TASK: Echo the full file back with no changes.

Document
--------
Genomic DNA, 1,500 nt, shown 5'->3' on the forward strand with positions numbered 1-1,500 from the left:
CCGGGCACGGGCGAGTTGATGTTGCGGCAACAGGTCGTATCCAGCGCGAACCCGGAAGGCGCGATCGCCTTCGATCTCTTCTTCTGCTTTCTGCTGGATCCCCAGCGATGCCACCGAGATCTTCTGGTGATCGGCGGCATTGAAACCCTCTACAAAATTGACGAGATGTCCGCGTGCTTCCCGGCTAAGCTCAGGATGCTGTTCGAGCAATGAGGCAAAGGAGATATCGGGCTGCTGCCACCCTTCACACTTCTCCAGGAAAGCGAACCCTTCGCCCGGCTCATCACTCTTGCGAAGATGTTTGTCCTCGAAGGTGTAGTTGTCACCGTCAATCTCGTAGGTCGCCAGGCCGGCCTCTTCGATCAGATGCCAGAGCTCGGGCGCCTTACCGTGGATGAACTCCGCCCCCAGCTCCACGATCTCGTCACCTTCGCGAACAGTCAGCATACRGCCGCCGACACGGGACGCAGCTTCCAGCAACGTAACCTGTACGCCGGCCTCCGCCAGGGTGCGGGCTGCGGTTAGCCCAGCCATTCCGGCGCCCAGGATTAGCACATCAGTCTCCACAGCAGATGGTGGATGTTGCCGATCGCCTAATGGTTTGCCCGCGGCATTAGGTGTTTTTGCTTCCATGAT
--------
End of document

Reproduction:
Genomic DNA, 1,500 nt, shown 5'->3' on the forward strand with positions numbered 1-1,500 from the left:
CCGGGCACGGGCGAGTTGATGTTGCGGCAACAGGTCGTATCCAGCGCGAACCCGGAAGGCGCGATCGCCTTCGATCTCTTCTTCTGCTTTCTGCTGGATCCCCAGCGATGCCACCGAGATCTTCTGGTGATCGGCGGCATTGAAACCCTCTACAAAATTGACGAGATGTCCGCGTGCTTCCCGGCTAAGCTCAGGATGCTGTTCGAGCAATGAGGCAAAGGAGATATCGGGCTGCTGCCACCCTTCACACTTCTCCAGGAAAGCGAACCCTTCGCCCGGCTCATCACTCTTGCGAAGATGTTTGTCCTCGAAGGTGTAGTTGTCACCGTCAATCTCGTAGGTCGCCAGGCCGGCCTCTTCGATCAGATGCCAGAGCTCGGGCGCCTTACCGTGGATGAACTCCGCCCCCAGCTCCACGATCTCGTCACCTTCGCGAACAGTCAGCATACRGCCGCCGACACGGGACGCAGCTTCCAGCAACGTAACCTGTACGCCGGCCTCCGCCAGGGTGCGGGCTGCGGTTAGCCCAGCCATTCCGGCGCCCAGGATTAGCACATCAGTCTCCACAGCAGATGGTGGATGTTGCCGATCGCCTAATGGTTTGCCCGCGGCATTAGGTGTTTTTGCTTCCATGAT